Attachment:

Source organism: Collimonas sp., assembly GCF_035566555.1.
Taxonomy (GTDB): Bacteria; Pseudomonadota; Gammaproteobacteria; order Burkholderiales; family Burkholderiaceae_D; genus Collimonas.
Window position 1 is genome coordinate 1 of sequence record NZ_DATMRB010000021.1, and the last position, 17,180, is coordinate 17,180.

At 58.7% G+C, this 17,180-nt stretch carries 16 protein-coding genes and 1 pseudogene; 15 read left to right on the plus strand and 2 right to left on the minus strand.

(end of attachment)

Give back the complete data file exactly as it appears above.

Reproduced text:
Source organism: Collimonas sp., assembly GCF_035566555.1.
Taxonomy (GTDB): Bacteria; Pseudomonadota; Gammaproteobacteria; order Burkholderiales; family Burkholderiaceae_D; genus Collimonas.
Window position 1 is genome coordinate 1 of sequence record NZ_DATMRB010000021.1, and the last position, 17,180, is coordinate 17,180.

At 58.7% G+C, this 17,180-nt stretch carries 16 protein-coding genes and 1 pseudogene; 15 read left to right on the plus strand and 2 right to left on the minus strand.